(Adds background on denuclearisation talks)
By Joyce Lee
SEOUL, July 25 (Reuters) - North Korea fired at least two projectiles early on Thursday from its eastern coast, which Japanese government sources confirmed were short-range ballistic missiles, said Kyodo news.
The projectiles launched from near Wonsan flew about 430 km (267 miles) to the east, South Korea's Joint Chiefs of Staff said. A Japanese government source told Kyodo the missiles did not reach Japan's exclusive economic zone and had no impact on Japan's national security.
The firing of ballistic missiles would cast new doubts on efforts to restart denuclearisation talks after U.S. President Donald Trump and North Korean leader Kim Jong Un met at the demilitarised zone (DMZ) at the end of June.
The White House, Pentagon and U.S. State Department did not immediately respond to requests for comment.
A senior U.S. administration official said: "We are aware of reports of a short-range projectile launched from North Korea. We have no further comment."
Trump's national security adviser John Bolton, who has taken a hardline towards North Korea, made no mention of the launches in a tweet on Thursday morning after a visit to South Korea, referring only to "productive meetings" with South Korean officials on regional security and building a stronger alliance.
The United States and North Korea vowed to soon hold new rounds of working-level talks, but Pyongyang has since sharply criticised upcoming joint military drills by U.S. and South Korean troops.
North Korea's Foreign Ministry said earlier this month hat Washington's pattern of "unilaterally reneging on its commitments" by holding military exercises with South Korea was leading Pyongyang to reconsider its own commitments to discontinue tests of nuclear weapons and intercontinental ballistic missiles.
"North Korea is clearly upset that the U.S. and South Korea are conducting joint military exercises," said Harry Kazianis of Washington's Center for the National Interest.
"We should not be shocked by this move and, in fact, we should have seen it coming."
North Korea's weapons testing in May included short-range missiles as well as smaller rockets. At the time, Kim oversaw the first flight of a previously untested weapon - a relatively small, fast missile that experts believe will be easier to hide, launch and manoeuvre in flight.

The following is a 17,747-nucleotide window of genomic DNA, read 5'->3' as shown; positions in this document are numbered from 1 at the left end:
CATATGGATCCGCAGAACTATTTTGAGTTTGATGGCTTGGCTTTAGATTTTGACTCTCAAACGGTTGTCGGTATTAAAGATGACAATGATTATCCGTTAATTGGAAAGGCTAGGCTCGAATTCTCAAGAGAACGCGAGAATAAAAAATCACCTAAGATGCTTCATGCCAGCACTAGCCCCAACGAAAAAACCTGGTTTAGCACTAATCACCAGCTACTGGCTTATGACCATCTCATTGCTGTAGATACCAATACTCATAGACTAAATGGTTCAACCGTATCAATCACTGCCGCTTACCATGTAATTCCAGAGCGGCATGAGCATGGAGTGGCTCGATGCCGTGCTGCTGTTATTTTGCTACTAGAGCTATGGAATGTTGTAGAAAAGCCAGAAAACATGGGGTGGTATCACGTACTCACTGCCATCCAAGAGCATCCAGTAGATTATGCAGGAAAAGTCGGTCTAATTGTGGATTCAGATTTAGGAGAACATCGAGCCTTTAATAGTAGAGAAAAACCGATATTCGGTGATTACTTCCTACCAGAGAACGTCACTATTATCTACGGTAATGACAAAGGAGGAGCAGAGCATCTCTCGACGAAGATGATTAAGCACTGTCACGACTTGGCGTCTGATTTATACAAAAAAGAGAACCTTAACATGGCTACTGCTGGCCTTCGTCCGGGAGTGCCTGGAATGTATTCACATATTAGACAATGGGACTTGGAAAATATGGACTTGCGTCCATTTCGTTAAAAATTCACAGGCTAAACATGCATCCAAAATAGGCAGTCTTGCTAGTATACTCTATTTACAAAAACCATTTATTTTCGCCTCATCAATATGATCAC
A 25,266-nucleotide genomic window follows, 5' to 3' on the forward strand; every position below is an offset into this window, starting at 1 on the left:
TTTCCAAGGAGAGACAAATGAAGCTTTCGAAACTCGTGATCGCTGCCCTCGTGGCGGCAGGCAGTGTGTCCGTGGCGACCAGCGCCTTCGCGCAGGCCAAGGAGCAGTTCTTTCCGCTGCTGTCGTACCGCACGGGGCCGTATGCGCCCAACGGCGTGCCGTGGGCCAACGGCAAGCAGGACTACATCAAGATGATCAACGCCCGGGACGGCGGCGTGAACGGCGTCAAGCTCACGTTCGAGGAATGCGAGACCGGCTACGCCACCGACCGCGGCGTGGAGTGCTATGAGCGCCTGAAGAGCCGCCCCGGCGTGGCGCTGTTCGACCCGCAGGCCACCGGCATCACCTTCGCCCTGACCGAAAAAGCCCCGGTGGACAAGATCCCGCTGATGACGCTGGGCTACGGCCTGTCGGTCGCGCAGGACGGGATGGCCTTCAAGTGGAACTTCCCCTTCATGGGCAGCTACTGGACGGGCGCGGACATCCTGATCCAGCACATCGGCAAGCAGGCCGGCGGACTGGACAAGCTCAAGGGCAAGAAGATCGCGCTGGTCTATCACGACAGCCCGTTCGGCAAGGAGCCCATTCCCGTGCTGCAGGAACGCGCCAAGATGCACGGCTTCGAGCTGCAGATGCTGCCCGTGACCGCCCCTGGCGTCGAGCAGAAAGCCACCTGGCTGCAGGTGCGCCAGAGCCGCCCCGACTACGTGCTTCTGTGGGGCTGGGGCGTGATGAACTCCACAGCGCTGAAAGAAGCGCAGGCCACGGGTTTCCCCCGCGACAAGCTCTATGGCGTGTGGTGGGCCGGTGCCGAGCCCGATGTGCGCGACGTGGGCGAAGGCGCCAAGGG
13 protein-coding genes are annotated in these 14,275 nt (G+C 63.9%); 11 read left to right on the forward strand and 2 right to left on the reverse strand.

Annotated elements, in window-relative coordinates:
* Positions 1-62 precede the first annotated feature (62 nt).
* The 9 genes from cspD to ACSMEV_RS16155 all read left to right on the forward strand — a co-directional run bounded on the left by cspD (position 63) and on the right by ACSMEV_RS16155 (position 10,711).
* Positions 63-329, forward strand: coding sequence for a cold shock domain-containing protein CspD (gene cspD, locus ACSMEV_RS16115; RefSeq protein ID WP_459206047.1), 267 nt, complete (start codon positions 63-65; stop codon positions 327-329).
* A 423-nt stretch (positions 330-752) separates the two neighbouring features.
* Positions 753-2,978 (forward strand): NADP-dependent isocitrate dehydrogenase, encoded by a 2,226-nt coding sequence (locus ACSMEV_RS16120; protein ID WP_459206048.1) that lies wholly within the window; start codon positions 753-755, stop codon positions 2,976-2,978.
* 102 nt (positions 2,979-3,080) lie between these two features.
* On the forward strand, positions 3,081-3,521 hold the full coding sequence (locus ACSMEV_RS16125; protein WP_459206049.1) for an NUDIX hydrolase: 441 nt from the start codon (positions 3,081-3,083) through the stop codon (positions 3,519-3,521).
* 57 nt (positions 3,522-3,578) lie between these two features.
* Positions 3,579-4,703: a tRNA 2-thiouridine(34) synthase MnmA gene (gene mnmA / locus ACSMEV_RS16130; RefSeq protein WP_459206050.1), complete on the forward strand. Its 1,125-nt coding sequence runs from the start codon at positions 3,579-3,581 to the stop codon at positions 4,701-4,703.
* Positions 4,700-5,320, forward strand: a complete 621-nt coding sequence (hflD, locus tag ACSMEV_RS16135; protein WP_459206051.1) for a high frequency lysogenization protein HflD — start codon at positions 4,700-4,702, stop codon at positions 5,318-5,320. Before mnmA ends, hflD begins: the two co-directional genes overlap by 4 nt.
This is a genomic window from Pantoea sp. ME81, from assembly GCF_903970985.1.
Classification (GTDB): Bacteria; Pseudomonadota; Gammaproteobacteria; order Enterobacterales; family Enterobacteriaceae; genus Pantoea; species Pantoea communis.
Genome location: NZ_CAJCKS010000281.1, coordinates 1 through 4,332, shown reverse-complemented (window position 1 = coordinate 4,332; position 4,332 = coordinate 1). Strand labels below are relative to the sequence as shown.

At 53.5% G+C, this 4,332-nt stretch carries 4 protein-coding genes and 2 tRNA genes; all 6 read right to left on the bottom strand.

On Tuesday, state news agency KCNA reported that Kim inspected a large, newly built submarine, accompanied by missile programme leaders. It potentially signalled continued development of a submarine-launched ballistic missile (SLBM) programme.
Denuclearisation talks between North Korea and the United States have stalled after a second summit between Trump and Kim in Vietnam in February broke down.
Trump has repeatedly stressed his good relationship with Kim and is keen for a big foreign policy win as he campaigns for re-election in 2020.
When Trump and Kim met last month he said they had agreed to resume working-level talks stalled since their failed summit in Hanoi in February.
On Monday, Trump stressed North Korea's freeze in testing of nuclear weapons and long-range missiles, which has been in place since 2017, and positive recent exchanges.
"There was a little correspondence recently," he said. "We had very positive correspondence with North Korea. Again there's no nuclear testing, there's no missile testing, there's no nothing."
U.S. Secretary of State Mike Pompeo last week said the State Department had "a number of conversations with the North Koreans" and he hoped the talks with North Korea would begin soon. (Reporting by Joyce Lee and Josh Smith; Additional reporting by David Brunnstrom and Idrees Ali in Washington; Editing by Cynthia Osterman, Peter Cooney and Michael Perry)
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